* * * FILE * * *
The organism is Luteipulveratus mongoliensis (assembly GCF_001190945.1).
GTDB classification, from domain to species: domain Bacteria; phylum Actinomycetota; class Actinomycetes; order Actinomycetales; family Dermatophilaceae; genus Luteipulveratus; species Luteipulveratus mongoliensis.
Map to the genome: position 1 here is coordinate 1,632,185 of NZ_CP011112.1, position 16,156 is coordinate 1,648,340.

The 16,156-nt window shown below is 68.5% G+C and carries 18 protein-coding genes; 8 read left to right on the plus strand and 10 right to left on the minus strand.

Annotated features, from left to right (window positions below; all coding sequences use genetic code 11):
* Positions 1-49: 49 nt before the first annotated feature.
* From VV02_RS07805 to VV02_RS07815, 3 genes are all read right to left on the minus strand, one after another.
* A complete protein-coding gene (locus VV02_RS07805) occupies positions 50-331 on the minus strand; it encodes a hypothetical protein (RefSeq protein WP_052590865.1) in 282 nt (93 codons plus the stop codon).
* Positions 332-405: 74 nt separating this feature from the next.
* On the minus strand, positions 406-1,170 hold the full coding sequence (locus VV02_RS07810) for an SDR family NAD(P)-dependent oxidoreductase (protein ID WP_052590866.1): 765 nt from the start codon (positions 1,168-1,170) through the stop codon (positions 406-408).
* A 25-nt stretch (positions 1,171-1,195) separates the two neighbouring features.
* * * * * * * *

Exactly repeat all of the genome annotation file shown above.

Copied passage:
The organism is Luteipulveratus mongoliensis (assembly GCF_001190945.1).
GTDB classification, from domain to species: domain Bacteria; phylum Actinomycetota; class Actinomycetes; order Actinomycetales; family Dermatophilaceae; genus Luteipulveratus; species Luteipulveratus mongoliensis.
Map to the genome: position 1 here is coordinate 1,632,185 of NZ_CP011112.1, position 16,156 is coordinate 1,648,340.

The 16,156-nt window shown below is 68.5% G+C and carries 18 protein-coding genes; 8 read left to right on the plus strand and 10 right to left on the minus strand.

Annotated features, from left to right (window positions below; all coding sequences use genetic code 11):
* Positions 1-49: 49 nt before the first annotated feature.
* From VV02_RS07805 to VV02_RS07815, 3 genes are all read right to left on the minus strand, one after another.
* A complete protein-coding gene (locus VV02_RS07805) occupies positions 50-331 on the minus strand; it encodes a hypothetical protein (RefSeq protein WP_052590865.1) in 282 nt (93 codons plus the stop codon).
* Positions 332-405: 74 nt separating this feature from the next.
* On the minus strand, positions 406-1,170 hold the full coding sequence (locus VV02_RS07810) for an SDR family NAD(P)-dependent oxidoreductase (protein ID WP_052590866.1): 765 nt from the start codon (positions 1,168-1,170) through the stop codon (positions 406-408).
* A 25-nt stretch (positions 1,171-1,195) separates the two neighbouring features.